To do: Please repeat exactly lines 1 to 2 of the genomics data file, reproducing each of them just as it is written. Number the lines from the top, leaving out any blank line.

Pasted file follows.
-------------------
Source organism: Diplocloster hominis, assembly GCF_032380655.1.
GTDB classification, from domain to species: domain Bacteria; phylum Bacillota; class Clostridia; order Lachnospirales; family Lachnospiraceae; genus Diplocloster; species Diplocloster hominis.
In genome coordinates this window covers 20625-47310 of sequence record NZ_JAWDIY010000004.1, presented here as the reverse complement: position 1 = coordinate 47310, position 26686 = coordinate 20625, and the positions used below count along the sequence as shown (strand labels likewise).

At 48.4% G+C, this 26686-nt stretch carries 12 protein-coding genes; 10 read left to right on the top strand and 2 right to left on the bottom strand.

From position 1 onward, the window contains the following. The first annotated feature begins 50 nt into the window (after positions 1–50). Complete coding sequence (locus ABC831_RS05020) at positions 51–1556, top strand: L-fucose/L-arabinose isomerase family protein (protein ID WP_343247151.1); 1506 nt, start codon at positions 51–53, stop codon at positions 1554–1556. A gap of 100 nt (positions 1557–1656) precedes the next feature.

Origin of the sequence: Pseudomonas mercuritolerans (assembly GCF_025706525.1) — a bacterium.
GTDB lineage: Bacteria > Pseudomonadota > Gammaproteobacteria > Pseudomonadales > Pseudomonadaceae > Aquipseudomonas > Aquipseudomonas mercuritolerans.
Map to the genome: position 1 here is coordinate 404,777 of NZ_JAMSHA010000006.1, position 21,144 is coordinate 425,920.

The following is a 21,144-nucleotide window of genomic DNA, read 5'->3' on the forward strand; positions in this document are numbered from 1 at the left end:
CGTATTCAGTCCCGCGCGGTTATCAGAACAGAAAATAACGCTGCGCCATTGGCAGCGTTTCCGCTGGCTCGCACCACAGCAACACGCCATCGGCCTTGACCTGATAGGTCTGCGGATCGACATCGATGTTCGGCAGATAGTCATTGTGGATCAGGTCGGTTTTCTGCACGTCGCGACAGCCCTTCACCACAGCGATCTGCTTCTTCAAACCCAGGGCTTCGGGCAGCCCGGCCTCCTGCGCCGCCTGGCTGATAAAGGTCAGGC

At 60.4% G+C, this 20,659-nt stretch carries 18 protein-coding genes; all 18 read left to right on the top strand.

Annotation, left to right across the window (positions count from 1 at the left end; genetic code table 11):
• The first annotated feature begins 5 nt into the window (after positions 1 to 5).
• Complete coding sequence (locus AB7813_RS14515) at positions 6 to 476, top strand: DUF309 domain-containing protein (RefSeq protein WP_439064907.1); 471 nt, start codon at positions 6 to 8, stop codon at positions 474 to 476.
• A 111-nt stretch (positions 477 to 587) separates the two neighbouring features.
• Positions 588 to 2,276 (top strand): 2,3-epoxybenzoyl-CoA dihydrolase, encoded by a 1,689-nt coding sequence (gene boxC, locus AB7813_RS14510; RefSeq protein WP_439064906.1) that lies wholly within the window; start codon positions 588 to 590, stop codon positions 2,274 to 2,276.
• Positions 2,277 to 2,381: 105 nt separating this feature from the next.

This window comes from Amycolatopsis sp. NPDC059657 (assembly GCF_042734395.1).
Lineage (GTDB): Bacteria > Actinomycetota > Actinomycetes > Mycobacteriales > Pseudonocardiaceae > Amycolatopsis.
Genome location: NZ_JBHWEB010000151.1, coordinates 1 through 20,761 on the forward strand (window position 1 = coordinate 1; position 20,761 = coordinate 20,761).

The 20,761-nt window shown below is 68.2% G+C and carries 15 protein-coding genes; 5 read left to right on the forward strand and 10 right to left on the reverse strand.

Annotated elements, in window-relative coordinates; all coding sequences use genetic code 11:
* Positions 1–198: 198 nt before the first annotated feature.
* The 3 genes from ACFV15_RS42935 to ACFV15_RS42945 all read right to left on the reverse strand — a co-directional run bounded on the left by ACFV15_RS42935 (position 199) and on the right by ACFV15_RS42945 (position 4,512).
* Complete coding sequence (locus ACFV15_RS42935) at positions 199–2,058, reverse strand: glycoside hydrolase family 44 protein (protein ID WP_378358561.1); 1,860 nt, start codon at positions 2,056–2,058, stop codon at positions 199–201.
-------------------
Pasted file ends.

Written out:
Source organism: Diplocloster hominis, assembly GCF_032380655.1.
GTDB classification, from domain to species: domain Bacteria; phylum Bacillota; class Clostridia; order Lachnospirales; family Lachnospiraceae; genus Diplocloster; species Diplocloster hominis.